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Favorite Books #6

I tend to love almost anything by Salman Rushdie. Considering the feminist slant to most of my work, you wouldn't think an author like Rushdie, who is generally considered a misogynist, would be a favorite of mine. As Madelaine Horn states in an essay discussing his attitude, Rushdie has "a problematic rapport with women and with feminism in general." But genius is genius and as a writer, his use of myth and language enthralls me.

Originally, I planned to write about Midnight's Children, which won the Booker Prize and the Best of the Booker, but most readers know that book. That and his fatwa-earning The Satanic Verses. But in my opinion, an equally worthy read is The Moor's Last Sigh.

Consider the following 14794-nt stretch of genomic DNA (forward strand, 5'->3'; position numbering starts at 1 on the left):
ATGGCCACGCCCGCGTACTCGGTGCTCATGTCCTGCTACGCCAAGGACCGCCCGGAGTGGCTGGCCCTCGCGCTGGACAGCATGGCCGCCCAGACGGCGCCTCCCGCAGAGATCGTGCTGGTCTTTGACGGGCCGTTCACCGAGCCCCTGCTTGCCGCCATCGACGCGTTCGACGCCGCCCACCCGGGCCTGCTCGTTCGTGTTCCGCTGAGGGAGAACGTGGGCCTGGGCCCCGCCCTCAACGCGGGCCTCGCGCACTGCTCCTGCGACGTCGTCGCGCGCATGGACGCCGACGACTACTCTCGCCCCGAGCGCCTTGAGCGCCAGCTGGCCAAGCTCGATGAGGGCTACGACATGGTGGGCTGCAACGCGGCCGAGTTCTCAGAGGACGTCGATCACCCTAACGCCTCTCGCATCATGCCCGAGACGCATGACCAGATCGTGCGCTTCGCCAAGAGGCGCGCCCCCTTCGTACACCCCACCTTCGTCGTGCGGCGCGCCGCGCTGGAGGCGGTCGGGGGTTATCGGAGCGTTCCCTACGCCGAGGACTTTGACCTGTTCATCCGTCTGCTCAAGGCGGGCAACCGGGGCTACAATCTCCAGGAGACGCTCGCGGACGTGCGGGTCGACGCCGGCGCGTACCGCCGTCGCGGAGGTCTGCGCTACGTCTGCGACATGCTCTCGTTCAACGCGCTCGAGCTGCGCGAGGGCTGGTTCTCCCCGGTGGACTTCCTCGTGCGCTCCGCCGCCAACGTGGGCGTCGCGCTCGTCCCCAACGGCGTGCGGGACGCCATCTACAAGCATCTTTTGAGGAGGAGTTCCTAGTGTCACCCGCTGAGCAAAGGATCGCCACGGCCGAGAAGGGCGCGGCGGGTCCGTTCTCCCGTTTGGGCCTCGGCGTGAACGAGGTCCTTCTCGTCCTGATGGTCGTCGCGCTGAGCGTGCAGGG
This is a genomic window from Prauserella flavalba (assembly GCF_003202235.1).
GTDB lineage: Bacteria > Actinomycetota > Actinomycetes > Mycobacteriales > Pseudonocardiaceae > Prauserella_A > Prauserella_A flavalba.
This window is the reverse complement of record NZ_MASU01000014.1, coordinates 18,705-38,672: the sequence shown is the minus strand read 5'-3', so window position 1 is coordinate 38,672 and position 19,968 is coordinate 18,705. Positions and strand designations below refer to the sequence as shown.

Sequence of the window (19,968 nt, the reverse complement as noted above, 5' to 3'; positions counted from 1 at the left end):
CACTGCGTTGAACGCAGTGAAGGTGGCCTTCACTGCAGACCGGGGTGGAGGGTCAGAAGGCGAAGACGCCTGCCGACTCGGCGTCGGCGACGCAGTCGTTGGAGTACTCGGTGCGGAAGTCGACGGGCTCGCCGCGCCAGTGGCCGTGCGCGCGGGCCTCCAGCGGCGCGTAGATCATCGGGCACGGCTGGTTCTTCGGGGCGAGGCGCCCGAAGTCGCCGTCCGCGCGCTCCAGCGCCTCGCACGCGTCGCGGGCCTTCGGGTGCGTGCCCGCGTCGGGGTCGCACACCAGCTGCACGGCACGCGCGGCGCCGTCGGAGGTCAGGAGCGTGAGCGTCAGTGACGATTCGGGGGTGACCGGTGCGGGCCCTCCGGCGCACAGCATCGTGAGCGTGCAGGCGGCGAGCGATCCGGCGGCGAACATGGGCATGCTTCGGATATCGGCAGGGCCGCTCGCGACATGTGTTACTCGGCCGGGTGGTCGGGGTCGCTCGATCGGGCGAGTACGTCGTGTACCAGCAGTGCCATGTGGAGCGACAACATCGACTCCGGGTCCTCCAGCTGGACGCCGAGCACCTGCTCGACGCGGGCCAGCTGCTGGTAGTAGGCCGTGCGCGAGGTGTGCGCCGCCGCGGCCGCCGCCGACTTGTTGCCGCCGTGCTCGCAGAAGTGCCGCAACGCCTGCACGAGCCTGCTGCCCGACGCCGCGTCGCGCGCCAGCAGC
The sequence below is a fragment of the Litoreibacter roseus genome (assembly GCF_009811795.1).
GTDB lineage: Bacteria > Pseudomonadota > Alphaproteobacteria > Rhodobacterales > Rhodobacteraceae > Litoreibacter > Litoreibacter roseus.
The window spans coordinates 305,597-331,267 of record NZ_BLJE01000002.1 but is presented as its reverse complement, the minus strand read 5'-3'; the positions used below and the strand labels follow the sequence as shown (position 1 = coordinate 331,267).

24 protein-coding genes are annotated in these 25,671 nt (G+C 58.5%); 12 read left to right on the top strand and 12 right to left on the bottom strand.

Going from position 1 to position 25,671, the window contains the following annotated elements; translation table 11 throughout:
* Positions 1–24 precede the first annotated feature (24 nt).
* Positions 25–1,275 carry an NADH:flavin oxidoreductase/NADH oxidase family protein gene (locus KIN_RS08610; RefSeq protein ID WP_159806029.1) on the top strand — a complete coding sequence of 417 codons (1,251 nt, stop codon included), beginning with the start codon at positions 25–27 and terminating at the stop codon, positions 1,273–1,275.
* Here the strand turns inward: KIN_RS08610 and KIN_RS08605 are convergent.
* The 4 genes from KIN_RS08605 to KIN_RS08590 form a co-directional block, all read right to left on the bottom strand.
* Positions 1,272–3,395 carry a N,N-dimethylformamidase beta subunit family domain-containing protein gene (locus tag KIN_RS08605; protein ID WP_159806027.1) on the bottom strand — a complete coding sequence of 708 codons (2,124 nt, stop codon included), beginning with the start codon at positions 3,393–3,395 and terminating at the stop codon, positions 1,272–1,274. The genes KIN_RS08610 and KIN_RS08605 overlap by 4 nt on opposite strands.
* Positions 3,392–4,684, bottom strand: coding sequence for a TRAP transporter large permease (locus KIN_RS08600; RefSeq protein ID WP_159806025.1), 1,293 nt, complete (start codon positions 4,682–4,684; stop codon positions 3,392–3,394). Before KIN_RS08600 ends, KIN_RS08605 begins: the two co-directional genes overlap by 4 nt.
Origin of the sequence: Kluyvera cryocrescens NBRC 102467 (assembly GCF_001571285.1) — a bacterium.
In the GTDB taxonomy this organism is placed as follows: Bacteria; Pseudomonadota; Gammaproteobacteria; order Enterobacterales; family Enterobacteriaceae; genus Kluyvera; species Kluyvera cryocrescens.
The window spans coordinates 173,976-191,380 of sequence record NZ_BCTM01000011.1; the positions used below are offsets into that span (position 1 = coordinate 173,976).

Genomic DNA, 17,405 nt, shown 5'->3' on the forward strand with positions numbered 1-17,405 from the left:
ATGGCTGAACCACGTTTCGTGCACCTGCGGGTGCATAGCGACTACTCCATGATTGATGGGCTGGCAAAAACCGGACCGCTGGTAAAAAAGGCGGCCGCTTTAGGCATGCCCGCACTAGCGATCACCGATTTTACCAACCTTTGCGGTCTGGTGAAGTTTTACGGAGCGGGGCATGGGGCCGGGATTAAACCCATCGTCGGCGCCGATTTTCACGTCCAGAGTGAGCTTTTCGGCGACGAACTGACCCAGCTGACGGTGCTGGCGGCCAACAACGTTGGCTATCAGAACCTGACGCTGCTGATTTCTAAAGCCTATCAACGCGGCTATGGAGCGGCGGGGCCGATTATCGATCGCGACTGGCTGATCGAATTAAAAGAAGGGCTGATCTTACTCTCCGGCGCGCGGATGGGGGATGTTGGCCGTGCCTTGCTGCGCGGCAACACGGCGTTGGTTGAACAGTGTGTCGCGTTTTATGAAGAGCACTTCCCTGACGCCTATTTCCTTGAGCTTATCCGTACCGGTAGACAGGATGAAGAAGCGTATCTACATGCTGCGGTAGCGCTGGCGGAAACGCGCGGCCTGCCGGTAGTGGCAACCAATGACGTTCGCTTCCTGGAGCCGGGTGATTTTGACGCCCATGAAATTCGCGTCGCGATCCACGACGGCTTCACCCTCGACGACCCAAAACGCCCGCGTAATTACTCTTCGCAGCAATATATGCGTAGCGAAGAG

His beautiful intertwining of present story and myth begin on the very first page with: "'Amrika' and 'Moskva', somebody once called them, Aurora my mother and Uma my love, nicknaming them for the two great super-powers." His dizzying description of how his sisters came upon their nicknames will amuse and confound the reader. Rushdie has a rhythm of his own. Like listening to Shakespeare, you become hypnotized by the cadence. It may be an acquired taste. You may need to be in the mood for his parenthetical, wry, alliterative, repetitive tone. He will take you on a ride with spice moguls, artists and criminals. You may need to go back and read a passage again. You may need to read slowly. But take the time to drink it in. The Moor's Last Sigh is a sweeping saga across decades of Indian history, however idealized or demonized the female characters seem to be.


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